Music Notation and Music Representation
Which Music Representation is the Best?
The list of computer representations for music in use today is incredibly long (Castan 2006), and problems in converting between one and another causes an incredible amount of trouble. Why can't people just choose one and be done with it? The short answer is, it depends very much on what you want to do. The three basic representations of music and audio are:
- Audio (e.g., CD, MP3 file)
- Time-stamped events (e.g., MIDI file)
- Music Notation (e.g., Conventional Music Notation (CMN), guitar tablature
There are many variations on numbers 1 and 3, and several on number 2. But it helps to consider analogies in the world of text. Audio is like speech; time-stamped events are like unformatted text; music notation is like HTML text. Would it really be better, or even possible, to have only one form? It's much harder to justify the numerous incompatible variations.
I've discussed these issues as well as those considered just below in a talk entitled "Music Notation, Representation, and Intelligence"; here are the slides for the talk.
From Representation to Notation in Music
It's well-known in the knowledge representation (artificial intelligence, etc.) community that choosing a representation for anything inevitably introduces bias; given a representation, choosing a notation inevitably introduces more bias (Davis et al 1993), and music is no exception (Wiggins et al 1993). Consider CMN (Conventional Music Notation) -- or, more precisely, "CWMN" (Conventional Western Music Notation). CMN is among the most successful notations ever devised, but it's enormously complex and subtle. What are its limits, and what are its biases? It's not always obvious: some bizarre-looking CMN poses no real problems for representation, while some rather ordinary looking CMN poses very difficult problems.
Let's look at some examples.
This extraordinary slur, the most complex I know of, is from Sorabji's Opus Clavicembalisticum (1930), IX [Interludium B] (Curwen ed., pp. 175-176). It has a total of 10(!) inflection points; it spans three systems, repeatedly crosses three staves (this is also the most staves in a single system for any slur I know of), and goes slightly backwards--i.e., from right to left--several times.
Impressive as it is, the complexity is almost entirely graphical: the implications for representation are minimal. I include this example simply to make clear what I'm not talking about.
A phenomenon that -- in terms of music representation -- is much deeper appears in a passage from a Chopin Nocturne (Op. 15 no. 2) in which one notehead is a triplet in one voice, but normal duration in another. Consider the last note of the measure, and notice that both "versions" of the note end at the barline; therefore, in the upstemmed voice, it begins earlier than in the downstemmed one!
But surely Chopin didn't intend it to be sounded twice, and pianists never play it that way. How should it be represented? This type of notation (where a single notehead that's part of two voices has interpretations in the voices that seem inconsistent) is more common than people usually think.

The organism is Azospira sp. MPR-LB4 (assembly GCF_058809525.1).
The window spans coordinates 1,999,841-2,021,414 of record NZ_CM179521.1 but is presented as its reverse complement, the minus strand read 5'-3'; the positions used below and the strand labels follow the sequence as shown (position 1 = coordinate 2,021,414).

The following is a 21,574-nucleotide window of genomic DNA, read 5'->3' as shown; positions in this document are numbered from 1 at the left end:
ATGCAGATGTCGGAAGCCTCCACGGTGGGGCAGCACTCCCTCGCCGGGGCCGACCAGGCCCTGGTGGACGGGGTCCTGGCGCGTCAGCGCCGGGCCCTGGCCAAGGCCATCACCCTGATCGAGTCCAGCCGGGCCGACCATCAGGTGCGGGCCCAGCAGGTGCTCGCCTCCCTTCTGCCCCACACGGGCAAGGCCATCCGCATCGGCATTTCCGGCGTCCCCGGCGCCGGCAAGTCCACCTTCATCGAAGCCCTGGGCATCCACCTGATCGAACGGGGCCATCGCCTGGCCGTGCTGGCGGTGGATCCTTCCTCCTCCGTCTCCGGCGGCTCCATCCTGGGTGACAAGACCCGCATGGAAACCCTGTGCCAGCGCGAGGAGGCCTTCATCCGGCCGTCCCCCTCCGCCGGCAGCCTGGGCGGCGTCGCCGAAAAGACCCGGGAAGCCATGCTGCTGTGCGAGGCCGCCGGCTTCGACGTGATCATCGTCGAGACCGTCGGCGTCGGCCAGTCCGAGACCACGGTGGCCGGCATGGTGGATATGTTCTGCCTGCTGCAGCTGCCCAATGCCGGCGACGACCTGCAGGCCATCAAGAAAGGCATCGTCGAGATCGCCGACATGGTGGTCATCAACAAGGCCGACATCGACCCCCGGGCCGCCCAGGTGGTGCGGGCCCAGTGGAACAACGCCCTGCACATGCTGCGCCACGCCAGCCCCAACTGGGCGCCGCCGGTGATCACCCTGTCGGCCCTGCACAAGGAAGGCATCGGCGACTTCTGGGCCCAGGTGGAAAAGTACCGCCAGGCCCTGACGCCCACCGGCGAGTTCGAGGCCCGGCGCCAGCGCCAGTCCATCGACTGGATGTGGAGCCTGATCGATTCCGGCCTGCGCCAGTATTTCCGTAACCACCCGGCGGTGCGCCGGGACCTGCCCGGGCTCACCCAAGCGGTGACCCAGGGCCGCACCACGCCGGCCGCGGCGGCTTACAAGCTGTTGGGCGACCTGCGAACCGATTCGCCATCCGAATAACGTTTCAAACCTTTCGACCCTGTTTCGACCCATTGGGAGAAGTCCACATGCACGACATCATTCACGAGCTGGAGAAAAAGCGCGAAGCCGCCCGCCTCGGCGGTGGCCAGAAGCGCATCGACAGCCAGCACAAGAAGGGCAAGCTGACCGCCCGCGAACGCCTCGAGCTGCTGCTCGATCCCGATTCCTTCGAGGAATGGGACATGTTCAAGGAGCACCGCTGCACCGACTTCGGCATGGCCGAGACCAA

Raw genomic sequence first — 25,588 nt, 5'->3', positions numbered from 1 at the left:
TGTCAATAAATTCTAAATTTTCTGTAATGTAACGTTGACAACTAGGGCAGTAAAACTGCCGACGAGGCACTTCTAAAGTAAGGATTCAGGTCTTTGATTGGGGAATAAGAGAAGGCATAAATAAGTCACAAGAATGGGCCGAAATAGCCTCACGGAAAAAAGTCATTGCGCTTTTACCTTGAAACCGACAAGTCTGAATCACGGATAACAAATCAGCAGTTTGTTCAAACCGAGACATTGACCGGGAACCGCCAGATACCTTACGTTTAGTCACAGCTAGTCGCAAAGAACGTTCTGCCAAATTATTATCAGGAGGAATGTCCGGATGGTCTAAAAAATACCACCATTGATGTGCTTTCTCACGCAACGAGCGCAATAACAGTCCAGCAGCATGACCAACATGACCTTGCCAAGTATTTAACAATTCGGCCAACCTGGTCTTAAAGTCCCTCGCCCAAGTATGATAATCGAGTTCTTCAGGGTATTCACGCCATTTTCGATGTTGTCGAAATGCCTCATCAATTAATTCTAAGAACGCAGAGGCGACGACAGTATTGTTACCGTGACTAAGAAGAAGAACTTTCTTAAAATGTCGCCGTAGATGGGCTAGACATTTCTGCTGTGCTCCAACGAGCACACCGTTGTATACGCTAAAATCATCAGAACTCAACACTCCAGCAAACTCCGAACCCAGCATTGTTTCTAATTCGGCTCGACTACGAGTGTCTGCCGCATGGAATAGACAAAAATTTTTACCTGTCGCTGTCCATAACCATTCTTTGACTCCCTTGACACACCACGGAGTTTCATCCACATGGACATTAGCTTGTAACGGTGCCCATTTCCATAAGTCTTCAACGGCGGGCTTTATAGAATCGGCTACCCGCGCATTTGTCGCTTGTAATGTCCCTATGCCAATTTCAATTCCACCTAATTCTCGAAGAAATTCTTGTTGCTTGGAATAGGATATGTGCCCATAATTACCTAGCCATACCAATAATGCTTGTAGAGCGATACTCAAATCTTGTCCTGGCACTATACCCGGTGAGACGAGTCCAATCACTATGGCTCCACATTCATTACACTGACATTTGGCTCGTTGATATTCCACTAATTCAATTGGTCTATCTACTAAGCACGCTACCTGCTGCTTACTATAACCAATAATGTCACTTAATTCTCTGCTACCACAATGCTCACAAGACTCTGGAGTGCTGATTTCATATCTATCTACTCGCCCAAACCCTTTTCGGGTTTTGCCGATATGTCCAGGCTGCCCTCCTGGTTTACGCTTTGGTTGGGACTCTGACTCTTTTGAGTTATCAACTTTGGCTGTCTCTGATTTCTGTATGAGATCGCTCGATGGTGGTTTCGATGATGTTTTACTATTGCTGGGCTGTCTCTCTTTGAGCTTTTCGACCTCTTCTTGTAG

The Brahms Capriccio for piano, Op. 76 no. 1, is in 6/8. A dotted half note lasts a full measure of 6 eighths, or 12 16ths -- but this passage has a a dotted half note that lasts only eleven 16ths (on the top staff, in the second measure of the excerpt). Why? It's obvious that the note really lasts to the end of the measure and no longer. Notating that "correctly" would have required four tied notes; clearly, it's written the way it is to avoid the clutter.
This passage from Debussy's La Danse de Puck has a clef in mid-air, applying only to the note to its right, while a different clef appears on the staff they belongs to. The obvious reason in this and other cases of two clefs simultaneously active on a staff (in music by Brahms, Ravel, and others, as well as other works of Debussy) is simply to save space by avoiding a third staff.
Intelligence, Meta-Rules, and a Comparison of Notation Systems
Why do these peculiar pieces of notation arise in the music of these highly respectable composers? The interesting thing is there is really nothing very strange going on in any of these examples. In fact, it is easy to imagine a pianist playing through the Chopin and Brahms examples without even noticing anything unusual--and someone listening to any of these examples would probably not notice anything unusual.
In my dissertation, Music Notation by Computer (Byrd 1984), I compare music notation to two other systems of notation with formidable reputations for complexity, namely Chinese writing and mathematical notation, and argue that Chinese is really not very complex, but mathematics is much closer to music notation. "In a word, CMN and mathematical notation are fundamentally graphical, while natural language writing is only incidentally graphical." However, music notation is even more complex than mathematical notation, for reasons I spell out.
For References, see my music-IR bibliography.
Last updated: 1 August 2006
Comments to: donbyrd(at)indiana.edu
Copyright 2006, Donald Byrd